Brave

Yet another Disney film that features a total of zero people of color.

The really awesome thing about Brave is that it is a movie that is dedicated to the growth of a mother-daughter relationship. At the end, I definitely felt like giving my ma a call and seeing how things were going. This intergenerational relationship is the center of the film, and it’s a nice deviation from finding a true love. The lack of romantic motivation is refreshing. 

Brave is really unique in a film in the sense that Merida is a princess that wants nothing to do with the realm of love. In an archery contest for her hand in marriage, Merida enters in disguise and then wins with triumph. But being a princess, her primary concerns were still princess-like (what to wear, feminine skill training, getting married, etc). Merida is a rebellious tomboy, which is a lot of fun, but she was shoved into the cookie-cutter role of a princess and it just isn’t a place that fits her.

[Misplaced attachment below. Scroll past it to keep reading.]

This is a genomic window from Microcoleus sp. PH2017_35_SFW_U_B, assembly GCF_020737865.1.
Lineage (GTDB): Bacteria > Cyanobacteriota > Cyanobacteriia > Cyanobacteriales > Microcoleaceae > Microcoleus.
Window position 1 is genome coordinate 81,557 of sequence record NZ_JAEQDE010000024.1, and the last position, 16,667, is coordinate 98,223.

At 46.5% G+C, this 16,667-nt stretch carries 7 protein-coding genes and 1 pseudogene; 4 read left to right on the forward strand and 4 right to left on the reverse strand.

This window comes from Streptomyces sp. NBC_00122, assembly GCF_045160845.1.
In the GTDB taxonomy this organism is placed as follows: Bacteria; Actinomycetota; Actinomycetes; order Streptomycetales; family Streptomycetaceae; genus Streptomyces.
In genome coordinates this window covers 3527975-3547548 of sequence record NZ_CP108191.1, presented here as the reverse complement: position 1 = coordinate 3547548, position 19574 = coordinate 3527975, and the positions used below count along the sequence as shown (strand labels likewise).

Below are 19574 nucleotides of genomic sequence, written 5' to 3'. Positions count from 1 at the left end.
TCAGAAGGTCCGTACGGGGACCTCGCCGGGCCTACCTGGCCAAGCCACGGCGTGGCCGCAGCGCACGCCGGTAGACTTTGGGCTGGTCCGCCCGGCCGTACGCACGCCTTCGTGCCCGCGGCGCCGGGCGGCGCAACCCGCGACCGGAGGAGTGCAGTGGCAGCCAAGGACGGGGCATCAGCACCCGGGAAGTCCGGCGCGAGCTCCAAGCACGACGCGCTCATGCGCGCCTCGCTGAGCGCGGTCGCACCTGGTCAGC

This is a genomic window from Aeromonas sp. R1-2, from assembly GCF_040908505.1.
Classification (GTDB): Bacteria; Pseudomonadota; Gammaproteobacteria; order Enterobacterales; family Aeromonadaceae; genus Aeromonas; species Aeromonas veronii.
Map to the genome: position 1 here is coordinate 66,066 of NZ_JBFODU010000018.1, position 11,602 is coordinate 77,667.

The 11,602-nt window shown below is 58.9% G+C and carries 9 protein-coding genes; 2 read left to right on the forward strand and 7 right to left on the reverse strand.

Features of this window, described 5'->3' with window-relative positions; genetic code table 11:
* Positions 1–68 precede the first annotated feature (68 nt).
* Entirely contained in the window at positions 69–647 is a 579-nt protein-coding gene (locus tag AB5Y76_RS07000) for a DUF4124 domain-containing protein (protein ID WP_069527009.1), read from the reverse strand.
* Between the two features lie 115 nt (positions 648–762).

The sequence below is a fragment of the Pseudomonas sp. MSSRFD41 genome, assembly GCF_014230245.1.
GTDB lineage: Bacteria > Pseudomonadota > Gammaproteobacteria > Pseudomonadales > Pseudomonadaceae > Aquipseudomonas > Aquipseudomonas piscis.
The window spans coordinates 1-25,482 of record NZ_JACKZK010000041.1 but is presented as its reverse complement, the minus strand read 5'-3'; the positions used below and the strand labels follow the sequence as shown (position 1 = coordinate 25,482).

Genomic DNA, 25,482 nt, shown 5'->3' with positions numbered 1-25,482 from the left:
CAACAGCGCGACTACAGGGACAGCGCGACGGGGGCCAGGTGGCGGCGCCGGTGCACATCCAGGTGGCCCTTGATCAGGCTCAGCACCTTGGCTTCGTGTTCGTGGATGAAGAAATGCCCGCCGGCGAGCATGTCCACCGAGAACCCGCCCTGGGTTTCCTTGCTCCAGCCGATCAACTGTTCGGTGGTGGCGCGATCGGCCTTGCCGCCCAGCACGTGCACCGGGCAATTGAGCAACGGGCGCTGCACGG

Merida is a warrior, like Mulan. She believes she is not burdened by gender roles nor should she have to adhere to them. Her mother, however, thought differently, and through a course of events, Merida’s mother, Elinor, is transformed into a bear. Instantly filled with regret, Merida discovers she must mend the tapestry of the family that she tore in a tantrum to break the spell before it comes permanent.

Now why would our brave (no pun intended) warrior have to save her people, herself, and her mother with a traditionally feminine skill? Was this just another part of being forced into the princess trope? Or did Merida overcome something that was difficult for her, as she was not that great at needlework to begin with (and the needlework completed by her is shabby anyway)?

Feminist rating: 10/10

Passes Bechdel Test

Fails Racial Bechdel Test